SPRINGDALE — It was a record breaking Labor Day weekend at Zion National Park with 80,000 visitors and three simultaneous calls for help that stretched the park’s resources, park officials said Wednesday in a press release.
All three calls for help came Tuesday between 4 p.m. and 9 p.m. and final rescues wrapped up at 3 p.m. Wednesday.
The first call initially came into the Kane County Emergency Communications Center at 4:17 p.m. when two hikers called 911 to report they were lost during a day hike covering the east side of Zion National Park.
Once emergency personnel pinpointed the hiker’s location using GPS coordinates on the caller’s cellphone the call was transferred to the park’s dispatchers, according to Aly Baltrus, Zion National Park spokesperson.
At that point, officers dispatched park rangers and search and rescue personnel who responded and located the lost hikers, who were guided back to safety by 9:30 p.m.
Less than two hours after the first call, visitors in the park called 911 to report hearing people yelling for help in the area above Weeping Rock.
Baltrus said a group of canyoneers rappelling in Echo Canyon had continued climbing beyond the route closure to a 300-foot drop and found they did not have enough rope to complete the descent.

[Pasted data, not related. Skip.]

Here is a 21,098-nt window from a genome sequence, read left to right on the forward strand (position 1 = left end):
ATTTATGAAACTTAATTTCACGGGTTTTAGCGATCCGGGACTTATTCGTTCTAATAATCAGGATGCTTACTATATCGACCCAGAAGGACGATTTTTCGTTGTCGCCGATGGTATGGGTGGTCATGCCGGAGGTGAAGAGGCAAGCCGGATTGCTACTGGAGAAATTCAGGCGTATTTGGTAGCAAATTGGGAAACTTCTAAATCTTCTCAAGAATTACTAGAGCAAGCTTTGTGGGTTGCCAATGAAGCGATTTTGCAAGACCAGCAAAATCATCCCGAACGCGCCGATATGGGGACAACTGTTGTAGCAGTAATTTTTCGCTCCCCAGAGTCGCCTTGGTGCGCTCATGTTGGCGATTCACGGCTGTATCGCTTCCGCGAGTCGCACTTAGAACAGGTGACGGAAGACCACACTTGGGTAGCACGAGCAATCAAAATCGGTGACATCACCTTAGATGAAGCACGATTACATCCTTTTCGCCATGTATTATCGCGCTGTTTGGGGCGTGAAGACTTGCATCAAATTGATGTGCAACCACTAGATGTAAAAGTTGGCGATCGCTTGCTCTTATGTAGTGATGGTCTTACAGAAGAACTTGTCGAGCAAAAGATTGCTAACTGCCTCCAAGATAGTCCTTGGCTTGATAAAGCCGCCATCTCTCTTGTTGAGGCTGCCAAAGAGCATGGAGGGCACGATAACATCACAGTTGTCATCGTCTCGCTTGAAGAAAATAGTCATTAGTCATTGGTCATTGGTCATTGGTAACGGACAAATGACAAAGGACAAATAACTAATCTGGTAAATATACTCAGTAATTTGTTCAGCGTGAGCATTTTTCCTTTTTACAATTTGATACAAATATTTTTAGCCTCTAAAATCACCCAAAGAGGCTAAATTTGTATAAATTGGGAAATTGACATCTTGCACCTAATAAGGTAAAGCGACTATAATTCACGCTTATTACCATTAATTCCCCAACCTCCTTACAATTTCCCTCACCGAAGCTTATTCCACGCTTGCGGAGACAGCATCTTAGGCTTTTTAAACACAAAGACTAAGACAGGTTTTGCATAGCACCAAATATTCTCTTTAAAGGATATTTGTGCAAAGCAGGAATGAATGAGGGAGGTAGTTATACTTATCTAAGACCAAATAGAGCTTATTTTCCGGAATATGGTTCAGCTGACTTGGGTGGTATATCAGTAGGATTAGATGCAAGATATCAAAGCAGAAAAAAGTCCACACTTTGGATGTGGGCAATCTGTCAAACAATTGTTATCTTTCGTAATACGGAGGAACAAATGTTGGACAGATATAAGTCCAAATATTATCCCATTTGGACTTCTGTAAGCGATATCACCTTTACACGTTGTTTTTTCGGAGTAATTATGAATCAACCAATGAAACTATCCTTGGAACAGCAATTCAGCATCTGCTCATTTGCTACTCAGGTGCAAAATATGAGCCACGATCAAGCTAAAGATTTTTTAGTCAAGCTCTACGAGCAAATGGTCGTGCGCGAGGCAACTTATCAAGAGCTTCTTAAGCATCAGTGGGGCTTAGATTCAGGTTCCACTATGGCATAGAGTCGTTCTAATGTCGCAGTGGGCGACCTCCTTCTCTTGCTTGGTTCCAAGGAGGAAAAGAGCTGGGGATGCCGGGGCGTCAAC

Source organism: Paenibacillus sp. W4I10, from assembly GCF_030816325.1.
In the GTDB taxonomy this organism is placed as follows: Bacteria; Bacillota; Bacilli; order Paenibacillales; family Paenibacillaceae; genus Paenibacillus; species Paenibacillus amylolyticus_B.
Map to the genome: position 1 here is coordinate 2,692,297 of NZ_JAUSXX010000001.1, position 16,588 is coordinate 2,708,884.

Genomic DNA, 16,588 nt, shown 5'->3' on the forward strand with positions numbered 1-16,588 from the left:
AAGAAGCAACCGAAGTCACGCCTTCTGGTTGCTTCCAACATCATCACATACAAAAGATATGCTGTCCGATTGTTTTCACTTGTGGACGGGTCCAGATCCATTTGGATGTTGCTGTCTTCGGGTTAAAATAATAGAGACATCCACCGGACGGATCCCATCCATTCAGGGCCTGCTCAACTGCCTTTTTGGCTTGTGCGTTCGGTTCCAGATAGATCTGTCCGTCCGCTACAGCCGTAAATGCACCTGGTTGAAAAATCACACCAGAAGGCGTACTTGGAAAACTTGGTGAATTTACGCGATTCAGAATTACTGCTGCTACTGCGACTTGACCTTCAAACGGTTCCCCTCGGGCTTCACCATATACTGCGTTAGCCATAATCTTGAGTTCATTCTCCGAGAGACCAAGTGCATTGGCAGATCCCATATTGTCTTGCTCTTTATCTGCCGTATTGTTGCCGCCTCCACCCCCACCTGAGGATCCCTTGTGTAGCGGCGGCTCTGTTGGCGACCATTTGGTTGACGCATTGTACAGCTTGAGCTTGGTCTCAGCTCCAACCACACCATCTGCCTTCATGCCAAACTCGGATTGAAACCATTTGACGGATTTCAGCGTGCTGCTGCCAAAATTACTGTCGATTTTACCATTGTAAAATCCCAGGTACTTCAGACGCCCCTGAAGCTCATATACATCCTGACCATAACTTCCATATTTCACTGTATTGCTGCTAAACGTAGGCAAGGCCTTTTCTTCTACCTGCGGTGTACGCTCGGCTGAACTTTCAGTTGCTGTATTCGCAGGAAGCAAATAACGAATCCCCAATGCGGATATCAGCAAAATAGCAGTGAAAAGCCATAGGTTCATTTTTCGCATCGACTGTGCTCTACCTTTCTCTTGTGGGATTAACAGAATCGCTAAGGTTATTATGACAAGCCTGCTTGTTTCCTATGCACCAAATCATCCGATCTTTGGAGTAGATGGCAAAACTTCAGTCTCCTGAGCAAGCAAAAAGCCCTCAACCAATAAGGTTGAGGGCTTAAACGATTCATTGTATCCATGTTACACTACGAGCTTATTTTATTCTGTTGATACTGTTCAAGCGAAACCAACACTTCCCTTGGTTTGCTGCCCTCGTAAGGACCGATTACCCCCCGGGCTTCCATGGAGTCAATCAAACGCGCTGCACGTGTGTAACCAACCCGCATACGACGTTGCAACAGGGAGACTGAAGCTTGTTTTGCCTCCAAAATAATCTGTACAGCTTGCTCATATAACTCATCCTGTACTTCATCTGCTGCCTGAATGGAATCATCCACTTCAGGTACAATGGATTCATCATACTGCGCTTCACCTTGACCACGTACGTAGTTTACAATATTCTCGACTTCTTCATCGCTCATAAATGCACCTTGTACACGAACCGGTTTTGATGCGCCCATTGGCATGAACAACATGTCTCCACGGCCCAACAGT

Without enough daylight to complete a rescue safely, park rangers decided to hold off until Wednesday morning to initiate the rescue. Authorities closed Weeping Rock Trail at 7:30 a.m. to reduce the possibility of injuries that could be caused by falling rocks while a rescue effort began.
Four search and rescue team members rappelled down to the group and helped them descend the route safely. The trail reopened at 12:13 p.m. once the group was safety on the ground.
Also on Tuesday at 9 p.m. a concerned party called in to report that two hikers in the Left Fork of the Virgin River area, known as the “Subway,” had not yet returned and were overdue.
A 5-member search and rescue team was assembled and dispatched to the area Wednesday morning and located the stranded hikers. One of the hikers was experiencing a medical condition that made it impossible to continue, Baltrus said.
A National Parks Service helicopter was called in to shorthaul the patient out of the canyon. Baltrus said she was flown by helicopter to a Hurricane City ambulance, which transported the woman to Dixie Regional Medical Center in St. George.
The park’s wildland fire team also helped with the evacuation, Baltrus added.
This report is based on preliminary information provided by law enforcement or other emergency responders and may not contain the full scope of findings.
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